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State of Washington Might Tax Alternative Fuel Vehicles

The State of Washington is out with a plan to maintain current infrastructure and other needs due to the decline in gas tax revenues. Owners of alternative fuel vehicles may not be happy with what’s proposed.

According to an article posted at (which proves that scans the web to get you the most relevant automotive news), total unfunded state, regional, and local transportation needs through 2030 are estimated at $175 - $200 billion. This total includes 20-year transit needs estimated at $49 billion to maintain current service levels, and city, county, and regional transportation needs estimated at $69 billion.

The state is blaming the shortfall on declining gas tax revenues in spite of a 14.5-cent gas tax hike. Those funds, though, were tied to a specific project list and will not be available for the next 25 to 30 years. In 2040 there should be no shortage of funds in Washington State.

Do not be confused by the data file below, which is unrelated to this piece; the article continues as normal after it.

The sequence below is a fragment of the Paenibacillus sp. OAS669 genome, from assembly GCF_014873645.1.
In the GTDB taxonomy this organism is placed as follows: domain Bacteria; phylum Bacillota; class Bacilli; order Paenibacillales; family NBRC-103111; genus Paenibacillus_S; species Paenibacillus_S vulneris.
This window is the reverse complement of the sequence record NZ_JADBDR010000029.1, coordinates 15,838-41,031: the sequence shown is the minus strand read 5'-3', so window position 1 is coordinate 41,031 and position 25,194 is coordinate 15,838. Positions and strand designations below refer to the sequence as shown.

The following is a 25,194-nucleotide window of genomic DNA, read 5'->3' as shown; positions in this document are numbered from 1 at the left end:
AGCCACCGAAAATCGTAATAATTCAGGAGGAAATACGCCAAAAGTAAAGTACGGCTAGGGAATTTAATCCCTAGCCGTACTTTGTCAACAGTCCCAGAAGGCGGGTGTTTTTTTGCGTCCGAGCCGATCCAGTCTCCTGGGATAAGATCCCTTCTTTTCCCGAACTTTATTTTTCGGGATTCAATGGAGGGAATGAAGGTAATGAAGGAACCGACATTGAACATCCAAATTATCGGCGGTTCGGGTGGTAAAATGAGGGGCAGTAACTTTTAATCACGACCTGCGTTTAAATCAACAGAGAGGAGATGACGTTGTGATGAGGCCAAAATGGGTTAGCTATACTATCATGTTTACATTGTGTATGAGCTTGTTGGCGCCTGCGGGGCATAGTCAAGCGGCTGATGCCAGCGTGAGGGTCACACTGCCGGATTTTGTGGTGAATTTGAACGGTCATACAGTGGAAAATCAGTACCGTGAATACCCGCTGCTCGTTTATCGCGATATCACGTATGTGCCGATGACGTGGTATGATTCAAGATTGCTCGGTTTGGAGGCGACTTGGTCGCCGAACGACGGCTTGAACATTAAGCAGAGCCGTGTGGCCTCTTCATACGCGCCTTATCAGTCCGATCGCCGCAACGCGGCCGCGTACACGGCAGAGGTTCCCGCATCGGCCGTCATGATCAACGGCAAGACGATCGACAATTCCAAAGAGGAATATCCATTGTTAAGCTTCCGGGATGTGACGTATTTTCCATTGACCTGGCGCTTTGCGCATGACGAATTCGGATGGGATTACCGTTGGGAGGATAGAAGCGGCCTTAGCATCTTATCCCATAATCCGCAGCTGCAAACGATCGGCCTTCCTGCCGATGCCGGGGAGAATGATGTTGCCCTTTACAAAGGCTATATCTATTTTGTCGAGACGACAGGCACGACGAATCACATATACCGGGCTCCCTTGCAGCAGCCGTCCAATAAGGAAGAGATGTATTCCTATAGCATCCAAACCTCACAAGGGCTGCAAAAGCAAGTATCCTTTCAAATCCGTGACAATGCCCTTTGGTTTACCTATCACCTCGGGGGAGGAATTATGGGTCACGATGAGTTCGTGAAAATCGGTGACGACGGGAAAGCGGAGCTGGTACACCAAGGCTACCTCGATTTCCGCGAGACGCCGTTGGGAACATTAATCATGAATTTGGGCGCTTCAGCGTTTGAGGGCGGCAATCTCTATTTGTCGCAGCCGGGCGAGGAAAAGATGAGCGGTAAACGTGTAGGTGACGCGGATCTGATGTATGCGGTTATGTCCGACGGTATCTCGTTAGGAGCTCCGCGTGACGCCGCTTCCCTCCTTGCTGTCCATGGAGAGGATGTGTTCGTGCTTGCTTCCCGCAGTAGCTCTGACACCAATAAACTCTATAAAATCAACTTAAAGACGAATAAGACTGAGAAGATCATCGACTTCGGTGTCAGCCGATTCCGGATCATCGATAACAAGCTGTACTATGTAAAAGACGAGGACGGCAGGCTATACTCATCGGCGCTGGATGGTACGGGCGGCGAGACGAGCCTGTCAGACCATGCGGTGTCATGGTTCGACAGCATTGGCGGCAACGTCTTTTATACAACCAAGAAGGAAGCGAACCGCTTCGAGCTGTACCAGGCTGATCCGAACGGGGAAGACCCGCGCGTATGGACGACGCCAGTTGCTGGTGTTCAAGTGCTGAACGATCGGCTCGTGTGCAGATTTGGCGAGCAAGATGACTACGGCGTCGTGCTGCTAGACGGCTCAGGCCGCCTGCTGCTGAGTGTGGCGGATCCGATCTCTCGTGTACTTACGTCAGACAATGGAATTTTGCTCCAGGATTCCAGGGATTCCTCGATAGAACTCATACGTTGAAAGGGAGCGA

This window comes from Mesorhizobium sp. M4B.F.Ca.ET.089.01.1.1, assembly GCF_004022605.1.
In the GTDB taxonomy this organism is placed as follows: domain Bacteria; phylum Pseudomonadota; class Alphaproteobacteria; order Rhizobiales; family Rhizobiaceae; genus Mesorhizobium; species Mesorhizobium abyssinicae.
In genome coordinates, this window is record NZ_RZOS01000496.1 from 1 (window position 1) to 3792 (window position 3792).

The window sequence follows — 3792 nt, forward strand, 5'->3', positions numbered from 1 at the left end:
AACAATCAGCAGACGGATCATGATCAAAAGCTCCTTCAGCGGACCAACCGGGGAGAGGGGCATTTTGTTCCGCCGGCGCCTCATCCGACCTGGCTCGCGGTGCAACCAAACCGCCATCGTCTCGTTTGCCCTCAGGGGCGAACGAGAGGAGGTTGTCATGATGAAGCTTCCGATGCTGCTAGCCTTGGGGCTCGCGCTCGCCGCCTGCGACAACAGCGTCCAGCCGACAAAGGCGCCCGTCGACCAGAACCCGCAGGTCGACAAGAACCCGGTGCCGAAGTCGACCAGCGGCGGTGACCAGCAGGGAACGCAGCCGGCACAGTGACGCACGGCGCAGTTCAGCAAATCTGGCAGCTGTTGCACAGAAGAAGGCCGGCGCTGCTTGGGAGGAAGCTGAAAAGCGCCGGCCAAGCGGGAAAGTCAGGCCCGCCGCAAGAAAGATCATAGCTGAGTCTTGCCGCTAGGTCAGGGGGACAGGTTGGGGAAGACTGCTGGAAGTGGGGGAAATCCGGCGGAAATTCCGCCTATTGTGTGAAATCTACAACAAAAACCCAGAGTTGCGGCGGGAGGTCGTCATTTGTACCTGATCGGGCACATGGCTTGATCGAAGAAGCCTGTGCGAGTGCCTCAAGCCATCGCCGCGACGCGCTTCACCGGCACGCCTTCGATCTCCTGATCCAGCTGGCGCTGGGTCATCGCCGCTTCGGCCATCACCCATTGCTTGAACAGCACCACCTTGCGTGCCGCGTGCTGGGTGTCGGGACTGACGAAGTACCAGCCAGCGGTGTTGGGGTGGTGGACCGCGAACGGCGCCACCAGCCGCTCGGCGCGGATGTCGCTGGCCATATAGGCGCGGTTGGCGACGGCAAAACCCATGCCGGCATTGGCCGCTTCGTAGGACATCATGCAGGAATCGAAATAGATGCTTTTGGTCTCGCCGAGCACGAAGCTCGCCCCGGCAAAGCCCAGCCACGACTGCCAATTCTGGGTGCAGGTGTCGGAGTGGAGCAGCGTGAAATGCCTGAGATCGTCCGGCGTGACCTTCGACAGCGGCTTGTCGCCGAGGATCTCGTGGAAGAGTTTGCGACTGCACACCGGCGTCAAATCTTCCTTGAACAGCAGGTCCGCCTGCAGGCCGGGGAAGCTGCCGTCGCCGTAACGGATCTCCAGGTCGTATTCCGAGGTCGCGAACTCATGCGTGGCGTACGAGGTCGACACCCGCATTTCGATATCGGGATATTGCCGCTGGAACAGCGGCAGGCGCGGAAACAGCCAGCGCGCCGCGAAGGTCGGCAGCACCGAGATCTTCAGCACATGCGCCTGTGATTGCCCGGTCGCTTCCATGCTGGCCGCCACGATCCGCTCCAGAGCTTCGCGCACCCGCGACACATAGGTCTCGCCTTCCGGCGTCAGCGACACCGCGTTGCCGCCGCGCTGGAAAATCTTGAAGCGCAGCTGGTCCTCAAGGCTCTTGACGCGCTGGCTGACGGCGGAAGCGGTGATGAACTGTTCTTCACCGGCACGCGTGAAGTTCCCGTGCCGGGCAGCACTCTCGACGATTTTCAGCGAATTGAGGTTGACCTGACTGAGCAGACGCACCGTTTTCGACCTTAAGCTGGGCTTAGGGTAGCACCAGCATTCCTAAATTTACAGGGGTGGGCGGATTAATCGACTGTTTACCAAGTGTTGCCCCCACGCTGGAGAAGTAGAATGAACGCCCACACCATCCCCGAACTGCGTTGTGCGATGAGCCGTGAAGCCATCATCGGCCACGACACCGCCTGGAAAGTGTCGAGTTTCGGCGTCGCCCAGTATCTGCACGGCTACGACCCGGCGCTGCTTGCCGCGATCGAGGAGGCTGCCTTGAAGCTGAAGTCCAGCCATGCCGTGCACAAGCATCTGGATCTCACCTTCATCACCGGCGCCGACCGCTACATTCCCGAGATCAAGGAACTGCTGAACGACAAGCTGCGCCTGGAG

So, to deal with the next 20 years, the State Transportation Commission is recommending, among other steps, “in-lieu-of fees for electric and other high mileage vehicles.” [By high mileage they mean vehicles with high fuel economy and not vehicles with lots of miles on the odometer.] As the commission points out, estimated revenue over 16 years would be anywhere from $1 million to $271 million and could be hampered somewhat by the fact that people may not embrace electric and high-energy vehicles.

What might get more Washingtonians upset is a proposal in the report to rely more on tolls to pay for projects. The commission is even recommending variable pricing, which sets rates according to when road usage is heaviest and lightest.

Read all the details yourself at the state’s transportation commission website.